The NEON program has now made data from its 47 flux towers available through the AmeriFlux data portal. This will allow researchers to synthesize data from the NEON flux towers with data from other towers across the AmeriFlux network.
Andrew Fricker, used remote sensing data from the NEON Airborne Observation Platform to train a neural net to classify tree species in a Sierra Nevada forest. He and his coauthors describe their approach in Remote Sensing: “A Convolutional Neural Network Classifier Identifies Tree Species in Mixed-Conifer Forest from Hyperspectral Imagery.”
A review of the precipitation data product (part of DP1.00006.001) identified that spurious trace precipitation is recorded frequently for all primary precipitation sensors (weighing gauges). We are working on additional quality control algorithms in order to detect and remove spurious trace events in the primary precipitation data product.
Chris Gough, an associate professor of biology at Virginia Commonwealth University (VCU), is using data from the NEON program to explore relationships between forest structure, biodiversity, and other characteristics and their ability to sequester carbon. His collaborative work with PIs from the University of Connecticut and Purdue University was recently published in Ecology: “High Rates of Primary Production in Structurally Complex Forests."
A fix has been developed for the issue of missing atmospheric pressure corrections for the soil CO2 concentration data product (DP1.00095.001). Previously published soil CO2 concentration data has been flagged and corrected data are expected to be published by July.
The full timeseries of most instrumented data products (exceptions below) were reprocessed with the most recent algorithms, quality control thresholds, and/or other metadata to improve overall data coverage and quality.
NEON recently discovered an error in the algorithm that creates the Wind speed and direction above water on-buoy (DP1.20059.001) data product. Data from the corrected algorithm will be republished following a large data republication effort.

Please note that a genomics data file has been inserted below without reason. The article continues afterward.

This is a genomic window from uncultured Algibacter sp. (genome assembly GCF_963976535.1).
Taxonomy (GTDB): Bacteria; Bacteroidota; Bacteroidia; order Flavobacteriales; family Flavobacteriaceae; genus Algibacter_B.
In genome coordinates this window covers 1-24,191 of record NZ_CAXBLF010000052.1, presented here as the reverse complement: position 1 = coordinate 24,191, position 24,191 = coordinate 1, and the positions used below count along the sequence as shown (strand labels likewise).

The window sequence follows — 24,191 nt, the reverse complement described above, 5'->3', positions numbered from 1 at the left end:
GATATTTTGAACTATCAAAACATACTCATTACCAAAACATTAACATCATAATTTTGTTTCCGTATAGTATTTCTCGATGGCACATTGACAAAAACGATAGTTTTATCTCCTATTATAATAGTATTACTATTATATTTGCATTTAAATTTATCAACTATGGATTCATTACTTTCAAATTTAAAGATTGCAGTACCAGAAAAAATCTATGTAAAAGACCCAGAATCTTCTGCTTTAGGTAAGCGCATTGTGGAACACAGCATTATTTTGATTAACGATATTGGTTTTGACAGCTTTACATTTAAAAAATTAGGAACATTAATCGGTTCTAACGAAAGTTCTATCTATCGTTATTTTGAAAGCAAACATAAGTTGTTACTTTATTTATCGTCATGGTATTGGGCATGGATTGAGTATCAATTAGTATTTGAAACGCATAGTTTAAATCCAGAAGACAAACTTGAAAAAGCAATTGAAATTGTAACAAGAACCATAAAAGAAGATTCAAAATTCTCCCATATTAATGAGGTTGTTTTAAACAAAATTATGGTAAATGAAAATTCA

The Ozarks Complex (Domain 08) takes its name from the Ozark Mountains and Plateau, but this diverse Domain contains more than just mountains. Stretching across the southern U.S. from eastern Oklahoma and Texas to western Georgia, D08 supports a variety of ecosystems ranging from upland hardwood forests to coastal floodplains. The NEON program field sites in Alabama provide a window into watershed dynamics in the southeastern U.S.
Understanding why tick populations are increasing, and why some species are spreading into new geographic areas, is of critical importance to public health. In a recent study, researchers used NEON data to develop a model of tick population dynamics at the Ordway Swisher Biological Station field site.
Large data downloads using neonUtilities may fail to download all available data due to the new API rate limit. We are working to release a new version of neonUtilities that handles this situation smoothly.
A team led by NEON scientists David Hulslander and Jessica Bolis has developed a method to map tree mortality with an unprecedented level of detail using hyperspectral remote sensing data from the NEON Airborne Observational Platform and a novel imaging algorithm.
Dr. Angela Strecker talks about her career path into ecology, describes how she’s learned to open up about her own experiences to help students, and talks about the important work she does related to invasive species’ impact on our environment.
The NEON program collects plant phenology data—that is, observations about the timing of biological events—at terrestrial and aquatic field sites across the continent. A partnership with the USA National Phenology Network (USA-NPN) has now made these data available through the USA-NPN data access and visualization tools.
Previously, we identified an issue with the 2019 Toolik airborne (AOP) spectrometer (NIS) data products. The data have been reprocessed, and, as of 30 April 2020, the corrected data are available via the data portal.